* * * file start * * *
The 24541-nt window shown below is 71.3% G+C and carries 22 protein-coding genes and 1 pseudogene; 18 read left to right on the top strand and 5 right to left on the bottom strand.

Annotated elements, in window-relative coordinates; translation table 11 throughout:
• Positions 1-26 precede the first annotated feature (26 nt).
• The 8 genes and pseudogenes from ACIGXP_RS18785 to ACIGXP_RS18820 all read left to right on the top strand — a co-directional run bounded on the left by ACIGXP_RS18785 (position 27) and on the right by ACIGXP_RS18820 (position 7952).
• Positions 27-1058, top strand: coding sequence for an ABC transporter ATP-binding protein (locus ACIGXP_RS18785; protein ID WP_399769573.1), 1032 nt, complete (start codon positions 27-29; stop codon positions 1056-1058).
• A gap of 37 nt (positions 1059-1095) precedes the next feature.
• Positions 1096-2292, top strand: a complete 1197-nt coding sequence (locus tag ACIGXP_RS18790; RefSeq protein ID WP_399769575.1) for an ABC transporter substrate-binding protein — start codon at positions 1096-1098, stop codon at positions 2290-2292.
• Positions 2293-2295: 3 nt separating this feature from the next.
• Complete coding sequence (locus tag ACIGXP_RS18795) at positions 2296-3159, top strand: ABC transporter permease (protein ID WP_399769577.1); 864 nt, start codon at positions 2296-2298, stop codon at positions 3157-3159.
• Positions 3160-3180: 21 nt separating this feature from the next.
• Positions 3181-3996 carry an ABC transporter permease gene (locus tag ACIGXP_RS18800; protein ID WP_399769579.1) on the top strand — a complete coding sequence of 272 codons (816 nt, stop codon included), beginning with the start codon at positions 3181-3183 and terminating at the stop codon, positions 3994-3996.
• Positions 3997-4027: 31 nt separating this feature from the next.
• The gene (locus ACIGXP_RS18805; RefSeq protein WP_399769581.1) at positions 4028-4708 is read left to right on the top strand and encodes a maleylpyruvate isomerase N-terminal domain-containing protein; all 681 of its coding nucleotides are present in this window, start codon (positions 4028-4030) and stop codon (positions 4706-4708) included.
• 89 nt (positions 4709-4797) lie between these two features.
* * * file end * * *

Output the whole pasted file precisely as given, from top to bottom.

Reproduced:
The 24541-nt window shown below is 71.3% G+C and carries 22 protein-coding genes and 1 pseudogene; 18 read left to right on the top strand and 5 right to left on the bottom strand.

Annotated elements, in window-relative coordinates; translation table 11 throughout:
• Positions 1-26 precede the first annotated feature (26 nt).
• The 8 genes and pseudogenes from ACIGXP_RS18785 to ACIGXP_RS18820 all read left to right on the top strand — a co-directional run bounded on the left by ACIGXP_RS18785 (position 27) and on the right by ACIGXP_RS18820 (position 7952).
• Positions 27-1058, top strand: coding sequence for an ABC transporter ATP-binding protein (locus ACIGXP_RS18785; protein ID WP_399769573.1), 1032 nt, complete (start codon positions 27-29; stop codon positions 1056-1058).
• A gap of 37 nt (positions 1059-1095) precedes the next feature.
• Positions 1096-2292, top strand: a complete 1197-nt coding sequence (locus tag ACIGXP_RS18790; RefSeq protein ID WP_399769575.1) for an ABC transporter substrate-binding protein — start codon at positions 1096-1098, stop codon at positions 2290-2292.
• Positions 2293-2295: 3 nt separating this feature from the next.
• Complete coding sequence (locus tag ACIGXP_RS18795) at positions 2296-3159, top strand: ABC transporter permease (protein ID WP_399769577.1); 864 nt, start codon at positions 2296-2298, stop codon at positions 3157-3159.
• Positions 3160-3180: 21 nt separating this feature from the next.
• Positions 3181-3996 carry an ABC transporter permease gene (locus tag ACIGXP_RS18800; protein ID WP_399769579.1) on the top strand — a complete coding sequence of 272 codons (816 nt, stop codon included), beginning with the start codon at positions 3181-3183 and terminating at the stop codon, positions 3994-3996.
• Positions 3997-4027: 31 nt separating this feature from the next.
• The gene (locus ACIGXP_RS18805; RefSeq protein WP_399769581.1) at positions 4028-4708 is read left to right on the top strand and encodes a maleylpyruvate isomerase N-terminal domain-containing protein; all 681 of its coding nucleotides are present in this window, start codon (positions 4028-4030) and stop codon (positions 4706-4708) included.
• 89 nt (positions 4709-4797) lie between these two features.